As reported in The Lancet by David M. Gershenson, MD, of the Department of Gynecologic Oncology and Reproductive Medicine, MD Anderson Cancer Center, Houston, and colleagues, the phase II/III GOG 281/LOGS trial showed that trametinib improved progression-free survival vs standard-of-care treatment in women with low-grade serous ovarian carcinoma.1
David M. Gershenson, MD
As stated by the investigators: “Low-grade serous carcinoma of the ovary or peritoneum is characterized by MAPK pathway aberrations and its reduced sensitivity to chemotherapy relative to high-grade serous carcinoma. We compared the MEK inhibitor trametinib to physician’s choice standard of care in patients with recurrent low-grade serous carcinoma.”
In the open-label trial, 260 patients from sites in the United States and United Kingdom with measurable disease who had received at least one platinum-based regimen were randomly assigned between February 2014 and April 2018 to receive trametinib at 2 mg once daily (n = 130) or one of five physician’s choices of standard-of-care options selected prior to randomization (n = 130). Randomization was stratified by region (United States or United Kingdom), number of previous regimens, Eastern Cooperative Oncology Group (ECOG) performance status, and planned standard-of-care regimen. Patients with serous borderline tumors or tumors containing low-grade serous and high-grade serous carcinoma were excluded.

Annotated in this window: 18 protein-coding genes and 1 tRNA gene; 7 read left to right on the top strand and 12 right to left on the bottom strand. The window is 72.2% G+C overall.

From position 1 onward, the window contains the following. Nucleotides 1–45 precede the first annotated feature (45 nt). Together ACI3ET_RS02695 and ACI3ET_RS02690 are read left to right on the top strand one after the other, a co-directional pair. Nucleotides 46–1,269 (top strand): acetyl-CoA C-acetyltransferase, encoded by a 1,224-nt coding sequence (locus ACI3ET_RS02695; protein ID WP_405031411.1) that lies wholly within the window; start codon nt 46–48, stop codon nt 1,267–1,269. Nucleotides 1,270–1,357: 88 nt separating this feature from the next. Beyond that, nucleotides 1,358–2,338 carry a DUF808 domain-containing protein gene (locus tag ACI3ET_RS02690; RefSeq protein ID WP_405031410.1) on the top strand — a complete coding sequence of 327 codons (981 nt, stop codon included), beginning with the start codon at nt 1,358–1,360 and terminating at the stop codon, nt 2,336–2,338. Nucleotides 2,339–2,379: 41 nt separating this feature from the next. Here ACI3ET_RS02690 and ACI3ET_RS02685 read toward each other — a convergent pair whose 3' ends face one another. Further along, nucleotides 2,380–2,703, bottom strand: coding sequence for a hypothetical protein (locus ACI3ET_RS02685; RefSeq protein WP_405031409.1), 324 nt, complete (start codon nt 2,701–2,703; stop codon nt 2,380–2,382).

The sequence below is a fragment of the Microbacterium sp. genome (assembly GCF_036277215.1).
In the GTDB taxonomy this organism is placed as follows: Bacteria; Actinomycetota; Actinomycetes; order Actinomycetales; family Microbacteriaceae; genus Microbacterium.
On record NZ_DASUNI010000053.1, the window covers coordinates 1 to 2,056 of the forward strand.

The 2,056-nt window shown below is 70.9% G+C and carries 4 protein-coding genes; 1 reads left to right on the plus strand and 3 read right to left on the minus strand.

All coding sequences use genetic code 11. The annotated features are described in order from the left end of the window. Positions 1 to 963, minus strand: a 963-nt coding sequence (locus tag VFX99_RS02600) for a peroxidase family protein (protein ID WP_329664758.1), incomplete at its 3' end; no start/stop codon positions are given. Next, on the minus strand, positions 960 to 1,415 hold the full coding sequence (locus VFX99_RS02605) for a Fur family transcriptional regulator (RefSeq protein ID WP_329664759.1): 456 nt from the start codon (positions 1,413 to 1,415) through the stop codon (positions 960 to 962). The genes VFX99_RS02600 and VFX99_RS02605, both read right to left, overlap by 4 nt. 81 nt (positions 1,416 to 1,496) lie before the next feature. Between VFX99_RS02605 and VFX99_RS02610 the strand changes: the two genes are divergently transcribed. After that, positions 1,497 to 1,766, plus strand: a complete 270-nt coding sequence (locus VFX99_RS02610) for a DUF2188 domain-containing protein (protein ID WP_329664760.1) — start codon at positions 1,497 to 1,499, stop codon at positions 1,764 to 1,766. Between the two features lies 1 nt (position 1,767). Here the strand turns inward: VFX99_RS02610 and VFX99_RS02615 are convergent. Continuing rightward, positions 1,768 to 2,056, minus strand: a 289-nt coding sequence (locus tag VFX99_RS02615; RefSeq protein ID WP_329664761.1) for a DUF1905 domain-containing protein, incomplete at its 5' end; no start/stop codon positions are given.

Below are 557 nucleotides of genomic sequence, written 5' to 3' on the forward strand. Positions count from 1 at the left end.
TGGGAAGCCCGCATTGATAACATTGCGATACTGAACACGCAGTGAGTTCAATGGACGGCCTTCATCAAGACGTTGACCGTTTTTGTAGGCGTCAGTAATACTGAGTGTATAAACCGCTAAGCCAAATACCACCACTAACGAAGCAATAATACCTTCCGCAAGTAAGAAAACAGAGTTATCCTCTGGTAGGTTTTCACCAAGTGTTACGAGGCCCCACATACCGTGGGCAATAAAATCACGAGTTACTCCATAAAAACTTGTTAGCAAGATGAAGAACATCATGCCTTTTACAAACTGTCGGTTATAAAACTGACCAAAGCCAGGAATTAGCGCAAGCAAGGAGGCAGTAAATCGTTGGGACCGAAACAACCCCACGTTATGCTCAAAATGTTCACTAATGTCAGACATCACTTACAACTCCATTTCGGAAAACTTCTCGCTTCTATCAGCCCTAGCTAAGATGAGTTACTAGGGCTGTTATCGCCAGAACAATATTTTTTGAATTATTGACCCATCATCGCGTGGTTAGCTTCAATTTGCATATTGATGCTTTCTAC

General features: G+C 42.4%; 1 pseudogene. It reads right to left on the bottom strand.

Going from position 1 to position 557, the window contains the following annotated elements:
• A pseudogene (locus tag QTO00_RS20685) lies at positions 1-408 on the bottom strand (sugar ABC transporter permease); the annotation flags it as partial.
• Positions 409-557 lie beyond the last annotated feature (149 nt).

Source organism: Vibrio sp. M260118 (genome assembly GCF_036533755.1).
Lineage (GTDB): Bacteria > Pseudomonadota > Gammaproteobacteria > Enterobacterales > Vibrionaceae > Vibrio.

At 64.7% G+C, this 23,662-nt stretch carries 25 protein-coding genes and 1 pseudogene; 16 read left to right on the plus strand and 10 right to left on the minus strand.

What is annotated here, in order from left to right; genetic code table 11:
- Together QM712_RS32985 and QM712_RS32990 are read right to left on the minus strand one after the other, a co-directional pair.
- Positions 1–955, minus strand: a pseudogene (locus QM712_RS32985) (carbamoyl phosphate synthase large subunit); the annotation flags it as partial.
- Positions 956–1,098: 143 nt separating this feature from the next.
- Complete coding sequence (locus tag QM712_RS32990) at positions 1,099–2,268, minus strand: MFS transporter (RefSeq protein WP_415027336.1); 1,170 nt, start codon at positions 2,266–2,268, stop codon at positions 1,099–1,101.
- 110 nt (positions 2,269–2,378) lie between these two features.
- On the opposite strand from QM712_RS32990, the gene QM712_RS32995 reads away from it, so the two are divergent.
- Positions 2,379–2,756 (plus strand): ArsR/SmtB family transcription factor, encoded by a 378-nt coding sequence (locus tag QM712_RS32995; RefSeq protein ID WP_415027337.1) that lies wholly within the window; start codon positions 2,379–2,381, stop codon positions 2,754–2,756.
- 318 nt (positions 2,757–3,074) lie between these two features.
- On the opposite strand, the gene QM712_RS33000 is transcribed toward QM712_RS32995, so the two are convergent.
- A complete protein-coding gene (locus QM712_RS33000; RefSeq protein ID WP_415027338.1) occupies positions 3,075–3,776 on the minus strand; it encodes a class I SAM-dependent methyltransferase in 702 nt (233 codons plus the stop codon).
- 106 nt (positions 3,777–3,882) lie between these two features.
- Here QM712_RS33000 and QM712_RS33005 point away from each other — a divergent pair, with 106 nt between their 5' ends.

Standard-of-care options consisted of paclitaxel at 80 mg/m2 on days 1, 8, and 15 of 28-day cycles (n = 11); pegylated liposomal doxorubicin at 40 to 50 mg/m2 once every 4 weeks (n = 40); topotecan at 4 mg/m2 on days 1, 8, and 15 of 28-day cycles (n = 8); letrozole at 2.5 mg once daily (n = 44); and tamoxifen at 20 mg twice daily (n = 27). Treatment continued until disease progression or unacceptable toxicity; patients in the standard-of-care group were permitted to discontinue therapy after six cycles at the investigator’s discretion. After disease progression, patients in the standard-of-care group could cross over to receive trametinib. The primary endpoint was investigator-assessed progression-free survival.